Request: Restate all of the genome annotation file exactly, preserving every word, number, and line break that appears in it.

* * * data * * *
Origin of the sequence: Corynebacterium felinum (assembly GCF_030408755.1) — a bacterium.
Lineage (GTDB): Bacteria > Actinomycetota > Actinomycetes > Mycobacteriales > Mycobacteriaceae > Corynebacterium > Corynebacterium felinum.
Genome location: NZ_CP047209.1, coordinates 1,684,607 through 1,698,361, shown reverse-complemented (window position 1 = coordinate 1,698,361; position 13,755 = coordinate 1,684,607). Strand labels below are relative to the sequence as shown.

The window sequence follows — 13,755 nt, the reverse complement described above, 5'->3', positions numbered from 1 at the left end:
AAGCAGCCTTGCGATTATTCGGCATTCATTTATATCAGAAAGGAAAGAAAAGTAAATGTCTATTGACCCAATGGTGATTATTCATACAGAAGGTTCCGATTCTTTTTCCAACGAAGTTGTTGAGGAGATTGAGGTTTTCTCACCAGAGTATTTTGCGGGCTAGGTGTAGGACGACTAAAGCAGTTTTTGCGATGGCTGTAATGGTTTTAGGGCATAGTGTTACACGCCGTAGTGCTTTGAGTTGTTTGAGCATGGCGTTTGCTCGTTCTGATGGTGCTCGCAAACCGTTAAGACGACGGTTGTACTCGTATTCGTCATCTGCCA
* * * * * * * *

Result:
Origin of the sequence: Corynebacterium felinum (assembly GCF_030408755.1) — a bacterium.
Lineage (GTDB): Bacteria > Actinomycetota > Actinomycetes > Mycobacteriales > Mycobacteriaceae > Corynebacterium > Corynebacterium felinum.
Genome location: NZ_CP047209.1, coordinates 1,684,607 through 1,698,361, shown reverse-complemented (window position 1 = coordinate 1,698,361; position 13,755 = coordinate 1,684,607). Strand labels below are relative to the sequence as shown.

The window sequence follows — 13,755 nt, the reverse complement described above, 5'->3', positions numbered from 1 at the left end:
AAGCAGCCTTGCGATTATTCGGCATTCATTTATATCAGAAAGGAAAGAAAAGTAAATGTCTATTGACCCAATGGTGATTATTCATACAGAAGGTTCCGATTCTTTTTCCAACGAAGTTGTTGAGGAGATTGAGGTTTTCTCACCAGAGTATTTTGCGGGCTAGGTGTAGGACGACTAAAGCAGTTTTTGCGATGGCTGTAATGGTTTTAGGGCATAGTGTTACACGCCGTAGTGCTTTGAGTTGTTTGAGCATGGCGTTTGCTCGTTCTGATGGTGCTCGCAAACCGTTAAGACGACGGTTGTACTCGTATTCGTCATCTGCCA